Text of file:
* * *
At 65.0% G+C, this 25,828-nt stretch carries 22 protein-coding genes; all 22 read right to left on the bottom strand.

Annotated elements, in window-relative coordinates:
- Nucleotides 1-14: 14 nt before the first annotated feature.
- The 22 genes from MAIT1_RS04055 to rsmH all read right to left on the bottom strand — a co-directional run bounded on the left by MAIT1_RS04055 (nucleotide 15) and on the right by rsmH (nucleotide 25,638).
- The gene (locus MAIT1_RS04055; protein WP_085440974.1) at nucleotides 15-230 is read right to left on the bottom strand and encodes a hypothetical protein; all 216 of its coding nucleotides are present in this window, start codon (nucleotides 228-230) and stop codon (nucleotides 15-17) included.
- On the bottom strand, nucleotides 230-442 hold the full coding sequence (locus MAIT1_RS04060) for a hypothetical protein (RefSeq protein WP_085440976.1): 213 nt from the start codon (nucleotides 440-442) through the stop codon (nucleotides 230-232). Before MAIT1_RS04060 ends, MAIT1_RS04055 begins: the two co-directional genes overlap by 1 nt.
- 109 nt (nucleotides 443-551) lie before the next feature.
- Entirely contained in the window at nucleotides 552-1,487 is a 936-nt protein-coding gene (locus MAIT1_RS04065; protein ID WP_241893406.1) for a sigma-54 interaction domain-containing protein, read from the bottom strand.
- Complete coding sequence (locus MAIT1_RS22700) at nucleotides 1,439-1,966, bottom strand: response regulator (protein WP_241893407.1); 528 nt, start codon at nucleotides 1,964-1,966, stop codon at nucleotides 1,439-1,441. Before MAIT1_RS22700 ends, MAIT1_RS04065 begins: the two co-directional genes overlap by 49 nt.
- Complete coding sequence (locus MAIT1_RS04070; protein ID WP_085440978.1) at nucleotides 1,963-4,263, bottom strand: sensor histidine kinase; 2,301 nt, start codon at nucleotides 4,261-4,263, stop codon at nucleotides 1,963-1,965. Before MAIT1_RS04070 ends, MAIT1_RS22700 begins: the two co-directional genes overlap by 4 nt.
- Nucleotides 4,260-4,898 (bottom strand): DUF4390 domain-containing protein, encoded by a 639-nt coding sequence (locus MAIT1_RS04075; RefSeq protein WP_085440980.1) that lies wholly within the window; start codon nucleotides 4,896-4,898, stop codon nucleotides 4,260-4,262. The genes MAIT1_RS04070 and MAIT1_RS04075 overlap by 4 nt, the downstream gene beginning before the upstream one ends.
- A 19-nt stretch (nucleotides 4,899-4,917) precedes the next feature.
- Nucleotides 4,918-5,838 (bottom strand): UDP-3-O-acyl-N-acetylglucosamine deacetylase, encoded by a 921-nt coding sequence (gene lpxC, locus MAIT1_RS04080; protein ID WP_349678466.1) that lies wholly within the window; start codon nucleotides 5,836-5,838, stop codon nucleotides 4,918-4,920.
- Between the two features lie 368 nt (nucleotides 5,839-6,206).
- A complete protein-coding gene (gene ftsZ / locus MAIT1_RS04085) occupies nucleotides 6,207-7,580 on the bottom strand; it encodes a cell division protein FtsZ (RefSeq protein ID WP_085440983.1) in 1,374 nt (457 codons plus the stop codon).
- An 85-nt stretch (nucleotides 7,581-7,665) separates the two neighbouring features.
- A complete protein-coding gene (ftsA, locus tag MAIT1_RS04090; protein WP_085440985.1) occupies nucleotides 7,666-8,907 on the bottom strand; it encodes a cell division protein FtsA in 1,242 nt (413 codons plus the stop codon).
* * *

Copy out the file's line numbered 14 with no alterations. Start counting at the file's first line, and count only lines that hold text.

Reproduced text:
- Between the two features lie 368 nt (nucleotides 5,839-6,206).